“It has been a major disaster for the whole business and the industry.”

Leafy greens from Arizona are now back on grocery store shelves after a widespread advisory decimated sales of romaine lettuce across Canada and the U.S.

Too little too late say some local business owners who say the recall was devastating.

Ester Sattler, President, and CEO of Fresh Mix Ltd. claims her livelihood was on the verge of disaster after the outbreak that she says was blown out of proportion.  Sattler’s business is 95 percent romaine processing.  The company distributes bagged, washed and ready-to-eat romaine to major retailers.

“It meant that we had a couple of hundred thousand pounds of raw material and over 100,000 pounds of processed material sitting in the plant.” 

Sattler expects to feel the pinch for many months, despite knowing that her product has gone through multiple testing to ensure it’s safe to eat.  She says the crisis will cost her half-a-million dollars in product.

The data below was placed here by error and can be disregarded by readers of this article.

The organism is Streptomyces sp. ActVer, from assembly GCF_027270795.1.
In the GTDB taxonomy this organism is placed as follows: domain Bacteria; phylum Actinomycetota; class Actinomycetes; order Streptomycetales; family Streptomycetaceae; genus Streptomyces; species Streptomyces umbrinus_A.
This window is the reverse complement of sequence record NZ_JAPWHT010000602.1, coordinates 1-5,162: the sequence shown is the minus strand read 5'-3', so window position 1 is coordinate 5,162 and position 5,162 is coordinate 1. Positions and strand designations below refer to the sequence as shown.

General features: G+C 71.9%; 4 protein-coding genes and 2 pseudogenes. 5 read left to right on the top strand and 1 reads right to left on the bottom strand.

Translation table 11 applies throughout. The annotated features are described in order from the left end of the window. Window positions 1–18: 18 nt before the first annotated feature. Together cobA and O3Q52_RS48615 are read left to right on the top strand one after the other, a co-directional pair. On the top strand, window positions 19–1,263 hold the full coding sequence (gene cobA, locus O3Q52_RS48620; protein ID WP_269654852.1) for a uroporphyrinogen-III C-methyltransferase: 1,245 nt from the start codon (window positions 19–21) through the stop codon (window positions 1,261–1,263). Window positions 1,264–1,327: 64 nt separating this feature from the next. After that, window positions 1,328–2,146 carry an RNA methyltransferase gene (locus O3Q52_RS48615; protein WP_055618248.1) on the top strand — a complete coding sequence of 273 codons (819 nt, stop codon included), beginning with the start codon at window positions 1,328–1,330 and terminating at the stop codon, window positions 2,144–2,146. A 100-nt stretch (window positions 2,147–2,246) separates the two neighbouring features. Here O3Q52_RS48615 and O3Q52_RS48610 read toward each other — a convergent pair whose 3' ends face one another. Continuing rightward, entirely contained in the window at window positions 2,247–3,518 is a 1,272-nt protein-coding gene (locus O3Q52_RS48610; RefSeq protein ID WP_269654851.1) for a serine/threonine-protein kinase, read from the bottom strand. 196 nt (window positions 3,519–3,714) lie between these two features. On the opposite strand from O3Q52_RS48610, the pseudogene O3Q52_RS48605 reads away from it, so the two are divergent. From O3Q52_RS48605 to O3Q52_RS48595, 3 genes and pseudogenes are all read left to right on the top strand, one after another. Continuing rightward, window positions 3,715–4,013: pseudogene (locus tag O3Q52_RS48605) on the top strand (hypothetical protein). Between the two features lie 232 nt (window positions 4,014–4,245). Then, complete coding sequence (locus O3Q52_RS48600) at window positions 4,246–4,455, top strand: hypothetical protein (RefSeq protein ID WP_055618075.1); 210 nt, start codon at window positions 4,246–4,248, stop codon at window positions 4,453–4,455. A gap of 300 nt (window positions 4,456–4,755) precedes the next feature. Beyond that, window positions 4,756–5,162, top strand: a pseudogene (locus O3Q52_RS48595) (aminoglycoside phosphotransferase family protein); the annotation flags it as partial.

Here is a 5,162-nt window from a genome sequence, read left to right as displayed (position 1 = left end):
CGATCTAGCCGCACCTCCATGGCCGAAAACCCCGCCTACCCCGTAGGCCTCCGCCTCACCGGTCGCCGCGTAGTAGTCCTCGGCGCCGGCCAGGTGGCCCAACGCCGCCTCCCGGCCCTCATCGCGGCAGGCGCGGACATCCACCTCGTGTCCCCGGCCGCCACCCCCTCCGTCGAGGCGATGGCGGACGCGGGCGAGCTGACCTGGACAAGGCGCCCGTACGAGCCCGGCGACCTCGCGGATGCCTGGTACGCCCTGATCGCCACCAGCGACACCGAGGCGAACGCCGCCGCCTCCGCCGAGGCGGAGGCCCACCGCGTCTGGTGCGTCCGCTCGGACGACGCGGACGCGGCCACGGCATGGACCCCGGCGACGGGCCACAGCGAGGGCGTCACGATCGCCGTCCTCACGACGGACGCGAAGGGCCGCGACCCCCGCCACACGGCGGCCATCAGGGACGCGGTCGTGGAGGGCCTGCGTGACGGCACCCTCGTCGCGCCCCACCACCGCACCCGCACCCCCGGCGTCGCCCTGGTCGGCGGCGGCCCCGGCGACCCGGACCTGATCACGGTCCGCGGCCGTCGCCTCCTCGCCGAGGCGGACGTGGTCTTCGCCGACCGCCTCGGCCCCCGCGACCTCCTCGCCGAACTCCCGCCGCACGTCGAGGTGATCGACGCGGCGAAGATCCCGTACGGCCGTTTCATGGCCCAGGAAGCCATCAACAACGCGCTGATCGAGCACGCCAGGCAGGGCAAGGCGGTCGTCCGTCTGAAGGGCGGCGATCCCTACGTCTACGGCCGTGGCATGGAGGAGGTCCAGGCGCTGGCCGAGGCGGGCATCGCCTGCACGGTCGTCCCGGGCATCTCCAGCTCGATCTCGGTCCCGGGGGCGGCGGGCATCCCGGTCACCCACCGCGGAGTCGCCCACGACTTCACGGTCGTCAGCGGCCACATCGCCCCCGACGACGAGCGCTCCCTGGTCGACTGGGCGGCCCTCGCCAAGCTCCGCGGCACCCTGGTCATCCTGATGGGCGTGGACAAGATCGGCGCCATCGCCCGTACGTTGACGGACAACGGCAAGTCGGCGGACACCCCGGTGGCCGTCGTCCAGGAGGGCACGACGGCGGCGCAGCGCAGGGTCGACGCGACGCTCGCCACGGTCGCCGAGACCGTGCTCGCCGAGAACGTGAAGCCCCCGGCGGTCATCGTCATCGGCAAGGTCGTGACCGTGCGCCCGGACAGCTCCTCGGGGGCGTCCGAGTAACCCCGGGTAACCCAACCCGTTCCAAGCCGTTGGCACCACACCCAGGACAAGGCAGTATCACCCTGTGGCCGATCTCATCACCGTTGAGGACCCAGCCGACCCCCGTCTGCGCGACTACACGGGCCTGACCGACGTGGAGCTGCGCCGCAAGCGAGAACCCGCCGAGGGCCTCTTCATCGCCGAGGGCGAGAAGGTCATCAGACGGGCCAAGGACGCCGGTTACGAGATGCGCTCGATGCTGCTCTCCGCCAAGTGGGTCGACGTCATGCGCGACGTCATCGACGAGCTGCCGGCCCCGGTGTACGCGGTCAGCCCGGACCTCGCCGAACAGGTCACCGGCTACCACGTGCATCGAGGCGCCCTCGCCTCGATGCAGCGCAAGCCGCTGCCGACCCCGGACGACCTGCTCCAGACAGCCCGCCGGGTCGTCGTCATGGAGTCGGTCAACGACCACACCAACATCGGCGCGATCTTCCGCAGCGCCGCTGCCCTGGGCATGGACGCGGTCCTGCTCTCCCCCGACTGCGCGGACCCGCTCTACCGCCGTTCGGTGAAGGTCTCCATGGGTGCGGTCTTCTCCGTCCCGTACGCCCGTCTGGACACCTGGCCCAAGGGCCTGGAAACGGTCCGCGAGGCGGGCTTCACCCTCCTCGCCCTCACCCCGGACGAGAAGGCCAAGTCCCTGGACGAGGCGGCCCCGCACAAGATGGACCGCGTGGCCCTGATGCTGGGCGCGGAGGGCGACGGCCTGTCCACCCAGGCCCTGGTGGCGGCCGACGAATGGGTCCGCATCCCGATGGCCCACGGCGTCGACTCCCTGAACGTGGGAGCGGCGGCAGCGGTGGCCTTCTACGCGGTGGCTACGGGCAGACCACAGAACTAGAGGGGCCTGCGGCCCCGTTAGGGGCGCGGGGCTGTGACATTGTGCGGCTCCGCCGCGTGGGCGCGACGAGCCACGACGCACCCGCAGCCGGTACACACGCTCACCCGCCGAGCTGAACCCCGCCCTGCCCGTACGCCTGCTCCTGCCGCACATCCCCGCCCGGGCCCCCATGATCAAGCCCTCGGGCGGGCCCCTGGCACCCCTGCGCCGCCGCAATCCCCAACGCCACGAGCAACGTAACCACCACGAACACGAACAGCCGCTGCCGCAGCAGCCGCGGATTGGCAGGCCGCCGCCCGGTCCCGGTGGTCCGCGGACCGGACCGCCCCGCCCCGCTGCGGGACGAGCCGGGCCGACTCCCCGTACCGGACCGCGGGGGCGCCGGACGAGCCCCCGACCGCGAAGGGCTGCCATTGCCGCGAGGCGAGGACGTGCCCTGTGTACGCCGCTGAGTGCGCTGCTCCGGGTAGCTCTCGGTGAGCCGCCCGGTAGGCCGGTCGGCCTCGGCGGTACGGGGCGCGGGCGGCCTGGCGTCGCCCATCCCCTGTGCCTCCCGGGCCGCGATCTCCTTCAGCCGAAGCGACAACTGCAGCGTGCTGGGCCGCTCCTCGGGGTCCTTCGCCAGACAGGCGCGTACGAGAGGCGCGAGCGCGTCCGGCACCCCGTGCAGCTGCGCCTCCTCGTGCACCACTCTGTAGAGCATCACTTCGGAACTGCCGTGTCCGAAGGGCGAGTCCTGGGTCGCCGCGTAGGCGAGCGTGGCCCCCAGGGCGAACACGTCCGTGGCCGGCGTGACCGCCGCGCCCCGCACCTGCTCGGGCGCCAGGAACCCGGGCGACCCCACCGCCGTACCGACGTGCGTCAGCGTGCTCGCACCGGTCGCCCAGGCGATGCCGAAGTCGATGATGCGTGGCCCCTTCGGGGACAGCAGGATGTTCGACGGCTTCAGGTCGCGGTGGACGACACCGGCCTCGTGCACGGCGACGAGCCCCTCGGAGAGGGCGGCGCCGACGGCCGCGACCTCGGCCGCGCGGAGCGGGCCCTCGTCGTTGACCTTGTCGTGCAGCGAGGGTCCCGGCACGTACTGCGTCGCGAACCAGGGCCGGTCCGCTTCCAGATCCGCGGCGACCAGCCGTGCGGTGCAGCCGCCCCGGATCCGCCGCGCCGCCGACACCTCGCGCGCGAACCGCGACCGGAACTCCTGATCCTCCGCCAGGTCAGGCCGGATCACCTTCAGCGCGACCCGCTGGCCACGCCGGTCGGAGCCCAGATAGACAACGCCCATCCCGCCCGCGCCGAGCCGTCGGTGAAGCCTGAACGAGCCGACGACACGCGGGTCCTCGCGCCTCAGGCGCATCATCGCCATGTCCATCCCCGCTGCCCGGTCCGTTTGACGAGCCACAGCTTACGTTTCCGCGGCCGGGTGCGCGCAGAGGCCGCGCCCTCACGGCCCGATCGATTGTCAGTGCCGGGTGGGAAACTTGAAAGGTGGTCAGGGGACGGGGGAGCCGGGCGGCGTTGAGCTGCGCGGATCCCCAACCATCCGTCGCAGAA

Sattler’s business wasn’t alone.  Most major chains and independent grocers stopped selling romaine in response to fears of E. coli contaminated lettuce from California.

“It was definitely crisis-mode.  Grab product, get it off shelves, get it in the garbage as fast as possible,” says grocer Giancarlo Trimarchi.

Vince’s Market has seen sales of packaged salads drop by nearly 80 percent since the advisory, forcing a significant surge in prices for other products.

“It’s a supply and demand game.  It’s pure economics.  So, of course, red leaf lettuce, green leaf lettuce, Boston lettuce, iceberg lettuce, all of those prices shot through the roof,” explains Trimarchi.

There have been 24 confirmed cases of E. coli-related illnesses in Ontario, Quebec, New Brunswick, and British Columbia.

The Canadian Food Inspection Agency has put a restriction on imported romaine lettuce that was harvested in parts of California.